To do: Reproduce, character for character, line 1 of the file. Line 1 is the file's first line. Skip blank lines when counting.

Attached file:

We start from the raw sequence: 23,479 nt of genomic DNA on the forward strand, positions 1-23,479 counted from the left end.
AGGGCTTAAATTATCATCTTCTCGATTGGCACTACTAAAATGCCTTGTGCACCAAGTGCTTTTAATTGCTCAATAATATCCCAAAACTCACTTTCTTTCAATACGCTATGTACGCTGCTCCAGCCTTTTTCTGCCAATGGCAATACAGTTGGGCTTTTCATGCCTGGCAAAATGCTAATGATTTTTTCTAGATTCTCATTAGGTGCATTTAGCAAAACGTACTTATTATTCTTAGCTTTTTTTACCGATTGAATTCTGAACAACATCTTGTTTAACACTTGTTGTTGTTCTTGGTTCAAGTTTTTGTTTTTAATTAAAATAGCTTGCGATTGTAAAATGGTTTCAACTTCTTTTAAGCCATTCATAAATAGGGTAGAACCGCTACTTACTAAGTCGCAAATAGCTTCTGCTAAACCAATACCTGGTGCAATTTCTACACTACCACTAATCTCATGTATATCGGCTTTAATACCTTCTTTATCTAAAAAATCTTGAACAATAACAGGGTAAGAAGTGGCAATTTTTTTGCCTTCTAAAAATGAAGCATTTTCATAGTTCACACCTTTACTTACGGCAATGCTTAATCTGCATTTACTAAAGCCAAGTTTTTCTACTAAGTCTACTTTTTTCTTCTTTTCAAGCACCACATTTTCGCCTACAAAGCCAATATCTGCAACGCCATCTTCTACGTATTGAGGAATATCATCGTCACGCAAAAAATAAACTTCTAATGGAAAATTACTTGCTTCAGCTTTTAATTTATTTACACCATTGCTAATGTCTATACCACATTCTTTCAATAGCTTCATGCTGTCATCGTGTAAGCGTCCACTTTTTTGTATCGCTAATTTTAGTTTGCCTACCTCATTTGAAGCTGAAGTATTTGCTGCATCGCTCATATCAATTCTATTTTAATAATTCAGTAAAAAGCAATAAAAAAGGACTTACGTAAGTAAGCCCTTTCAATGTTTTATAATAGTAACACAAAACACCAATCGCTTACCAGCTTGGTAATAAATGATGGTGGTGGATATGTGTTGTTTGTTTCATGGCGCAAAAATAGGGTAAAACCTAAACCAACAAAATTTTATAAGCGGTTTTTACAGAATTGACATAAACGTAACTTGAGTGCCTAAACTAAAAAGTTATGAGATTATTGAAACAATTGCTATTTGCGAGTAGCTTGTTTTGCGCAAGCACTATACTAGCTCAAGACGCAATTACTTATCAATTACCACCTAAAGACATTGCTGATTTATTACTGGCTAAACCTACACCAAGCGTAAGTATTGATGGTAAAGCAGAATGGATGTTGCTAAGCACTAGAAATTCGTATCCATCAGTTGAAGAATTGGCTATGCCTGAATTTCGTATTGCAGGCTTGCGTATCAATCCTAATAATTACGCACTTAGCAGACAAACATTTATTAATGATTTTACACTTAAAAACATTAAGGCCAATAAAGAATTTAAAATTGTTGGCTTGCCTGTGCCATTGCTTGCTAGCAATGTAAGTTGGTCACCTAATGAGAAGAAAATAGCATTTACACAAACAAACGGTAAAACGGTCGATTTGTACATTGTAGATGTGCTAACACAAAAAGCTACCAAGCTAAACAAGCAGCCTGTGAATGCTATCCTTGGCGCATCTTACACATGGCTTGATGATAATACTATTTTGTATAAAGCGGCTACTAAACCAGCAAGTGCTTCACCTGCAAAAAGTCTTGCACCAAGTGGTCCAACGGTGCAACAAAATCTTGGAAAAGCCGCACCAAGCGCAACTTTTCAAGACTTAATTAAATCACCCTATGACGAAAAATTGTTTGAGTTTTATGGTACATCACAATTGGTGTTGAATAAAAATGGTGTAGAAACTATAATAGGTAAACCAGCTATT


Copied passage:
We start from the raw sequence: 23,479 nt of genomic DNA on the forward strand, positions 1-23,479 counted from the left end.